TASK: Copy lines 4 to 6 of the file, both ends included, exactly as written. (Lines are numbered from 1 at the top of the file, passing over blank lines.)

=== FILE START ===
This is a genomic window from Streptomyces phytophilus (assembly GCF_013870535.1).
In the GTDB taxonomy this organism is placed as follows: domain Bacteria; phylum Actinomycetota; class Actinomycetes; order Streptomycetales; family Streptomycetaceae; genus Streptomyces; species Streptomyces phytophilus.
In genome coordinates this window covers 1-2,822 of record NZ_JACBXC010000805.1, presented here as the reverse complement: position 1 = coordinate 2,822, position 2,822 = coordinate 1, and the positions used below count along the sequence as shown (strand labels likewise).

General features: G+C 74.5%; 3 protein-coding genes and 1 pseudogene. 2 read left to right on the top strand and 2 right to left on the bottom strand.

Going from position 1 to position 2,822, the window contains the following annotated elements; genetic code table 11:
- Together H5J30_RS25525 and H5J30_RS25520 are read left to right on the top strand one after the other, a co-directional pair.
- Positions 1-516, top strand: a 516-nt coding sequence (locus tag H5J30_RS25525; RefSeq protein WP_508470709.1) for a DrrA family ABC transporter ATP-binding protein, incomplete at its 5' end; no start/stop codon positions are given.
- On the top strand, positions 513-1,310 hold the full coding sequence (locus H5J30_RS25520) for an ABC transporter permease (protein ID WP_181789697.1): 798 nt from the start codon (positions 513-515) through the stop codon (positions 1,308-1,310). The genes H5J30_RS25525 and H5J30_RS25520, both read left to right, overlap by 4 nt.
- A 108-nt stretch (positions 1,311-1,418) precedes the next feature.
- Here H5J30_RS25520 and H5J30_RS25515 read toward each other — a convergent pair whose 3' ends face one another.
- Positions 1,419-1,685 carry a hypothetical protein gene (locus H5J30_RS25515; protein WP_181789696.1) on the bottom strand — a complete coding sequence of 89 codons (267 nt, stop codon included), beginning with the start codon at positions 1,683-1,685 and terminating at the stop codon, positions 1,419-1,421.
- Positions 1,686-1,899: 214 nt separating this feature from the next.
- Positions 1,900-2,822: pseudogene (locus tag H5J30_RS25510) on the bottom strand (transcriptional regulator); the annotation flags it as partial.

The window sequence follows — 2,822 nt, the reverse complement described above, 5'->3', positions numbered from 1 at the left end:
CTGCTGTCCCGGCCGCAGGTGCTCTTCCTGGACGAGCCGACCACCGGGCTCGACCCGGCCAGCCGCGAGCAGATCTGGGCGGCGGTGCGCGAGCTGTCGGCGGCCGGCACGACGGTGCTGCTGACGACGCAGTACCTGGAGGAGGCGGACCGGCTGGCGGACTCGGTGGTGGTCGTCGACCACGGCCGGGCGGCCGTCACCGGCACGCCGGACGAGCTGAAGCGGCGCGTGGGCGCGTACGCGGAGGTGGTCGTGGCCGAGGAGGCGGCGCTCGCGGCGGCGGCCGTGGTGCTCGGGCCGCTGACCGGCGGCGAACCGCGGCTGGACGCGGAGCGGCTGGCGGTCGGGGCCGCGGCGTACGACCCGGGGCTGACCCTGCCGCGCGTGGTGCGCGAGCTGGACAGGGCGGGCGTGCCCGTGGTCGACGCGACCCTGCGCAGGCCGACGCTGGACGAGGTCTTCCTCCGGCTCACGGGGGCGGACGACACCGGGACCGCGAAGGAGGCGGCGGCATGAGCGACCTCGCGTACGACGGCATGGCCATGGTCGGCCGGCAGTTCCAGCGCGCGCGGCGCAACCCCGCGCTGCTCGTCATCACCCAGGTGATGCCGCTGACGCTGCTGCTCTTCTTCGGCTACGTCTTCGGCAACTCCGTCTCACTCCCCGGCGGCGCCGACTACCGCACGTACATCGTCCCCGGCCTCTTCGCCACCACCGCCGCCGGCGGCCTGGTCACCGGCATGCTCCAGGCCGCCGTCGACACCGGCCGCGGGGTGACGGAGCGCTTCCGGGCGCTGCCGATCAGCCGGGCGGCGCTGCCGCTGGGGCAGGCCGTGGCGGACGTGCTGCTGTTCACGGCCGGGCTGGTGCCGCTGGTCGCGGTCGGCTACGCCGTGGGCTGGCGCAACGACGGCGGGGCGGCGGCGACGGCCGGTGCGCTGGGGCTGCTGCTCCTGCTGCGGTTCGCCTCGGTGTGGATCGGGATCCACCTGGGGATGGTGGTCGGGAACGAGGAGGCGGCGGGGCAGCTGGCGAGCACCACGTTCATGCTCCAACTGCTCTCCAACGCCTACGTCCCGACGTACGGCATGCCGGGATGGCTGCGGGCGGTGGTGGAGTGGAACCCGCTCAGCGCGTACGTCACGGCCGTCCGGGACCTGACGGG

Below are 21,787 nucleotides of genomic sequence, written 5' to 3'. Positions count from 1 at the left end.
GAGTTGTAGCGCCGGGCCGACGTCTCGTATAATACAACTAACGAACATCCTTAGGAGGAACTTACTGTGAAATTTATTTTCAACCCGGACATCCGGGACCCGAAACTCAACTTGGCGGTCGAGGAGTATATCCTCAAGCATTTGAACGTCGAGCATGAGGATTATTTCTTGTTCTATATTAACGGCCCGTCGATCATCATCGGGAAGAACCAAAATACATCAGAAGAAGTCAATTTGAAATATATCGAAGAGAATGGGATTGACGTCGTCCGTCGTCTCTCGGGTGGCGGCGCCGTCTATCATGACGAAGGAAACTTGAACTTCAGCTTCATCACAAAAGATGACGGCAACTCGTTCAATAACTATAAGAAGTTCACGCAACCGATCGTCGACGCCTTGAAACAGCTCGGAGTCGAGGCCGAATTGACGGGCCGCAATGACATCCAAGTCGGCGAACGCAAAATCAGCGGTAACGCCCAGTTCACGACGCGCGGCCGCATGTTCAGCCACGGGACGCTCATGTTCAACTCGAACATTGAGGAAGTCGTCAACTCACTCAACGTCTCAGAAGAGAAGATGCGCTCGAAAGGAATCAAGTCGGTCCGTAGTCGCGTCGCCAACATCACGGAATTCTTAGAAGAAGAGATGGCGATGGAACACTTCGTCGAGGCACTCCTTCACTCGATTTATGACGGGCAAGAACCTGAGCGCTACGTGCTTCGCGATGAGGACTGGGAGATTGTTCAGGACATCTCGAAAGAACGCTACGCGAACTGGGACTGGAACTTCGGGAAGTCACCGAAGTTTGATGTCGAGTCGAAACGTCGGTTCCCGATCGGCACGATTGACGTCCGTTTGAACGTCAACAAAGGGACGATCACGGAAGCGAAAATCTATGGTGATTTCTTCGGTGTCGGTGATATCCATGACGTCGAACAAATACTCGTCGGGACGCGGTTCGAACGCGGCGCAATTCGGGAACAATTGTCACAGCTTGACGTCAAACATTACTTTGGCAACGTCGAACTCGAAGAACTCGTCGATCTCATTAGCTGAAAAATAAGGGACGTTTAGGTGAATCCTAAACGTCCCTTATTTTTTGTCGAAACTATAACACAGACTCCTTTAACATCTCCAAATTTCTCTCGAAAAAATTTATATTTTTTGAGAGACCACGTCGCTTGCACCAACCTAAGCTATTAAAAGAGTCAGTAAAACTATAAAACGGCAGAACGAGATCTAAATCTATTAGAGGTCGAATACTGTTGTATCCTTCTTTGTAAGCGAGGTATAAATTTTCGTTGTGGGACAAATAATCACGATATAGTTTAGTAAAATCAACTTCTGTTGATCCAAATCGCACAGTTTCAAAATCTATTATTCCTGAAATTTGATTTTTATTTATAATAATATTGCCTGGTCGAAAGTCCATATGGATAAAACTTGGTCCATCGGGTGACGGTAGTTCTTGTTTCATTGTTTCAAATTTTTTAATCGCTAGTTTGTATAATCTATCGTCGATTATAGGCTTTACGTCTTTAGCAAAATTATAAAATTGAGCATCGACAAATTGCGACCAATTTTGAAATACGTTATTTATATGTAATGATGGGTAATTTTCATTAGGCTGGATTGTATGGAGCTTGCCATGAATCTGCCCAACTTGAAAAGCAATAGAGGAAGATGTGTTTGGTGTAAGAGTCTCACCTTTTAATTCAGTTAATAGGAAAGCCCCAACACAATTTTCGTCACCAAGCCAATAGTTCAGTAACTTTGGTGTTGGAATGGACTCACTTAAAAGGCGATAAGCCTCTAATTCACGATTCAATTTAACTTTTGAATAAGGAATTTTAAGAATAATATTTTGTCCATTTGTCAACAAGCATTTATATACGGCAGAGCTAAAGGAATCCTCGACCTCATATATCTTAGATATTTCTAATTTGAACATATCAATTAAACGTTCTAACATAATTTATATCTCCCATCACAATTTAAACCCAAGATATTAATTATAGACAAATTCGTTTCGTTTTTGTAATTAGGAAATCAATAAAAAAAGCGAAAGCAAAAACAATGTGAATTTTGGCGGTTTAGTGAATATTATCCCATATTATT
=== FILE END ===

General features: G+C 74.5%; 3 protein-coding genes and 1 pseudogene. 2 read left to right on the top strand and 2 right to left on the bottom strand.

Going from position 1 to position 2,822, the window contains the following annotated elements; genetic code table 11:
- Together H5J30_RS25525 and H5J30_RS25520 are read left to right on the top strand one after the other, a co-directional pair.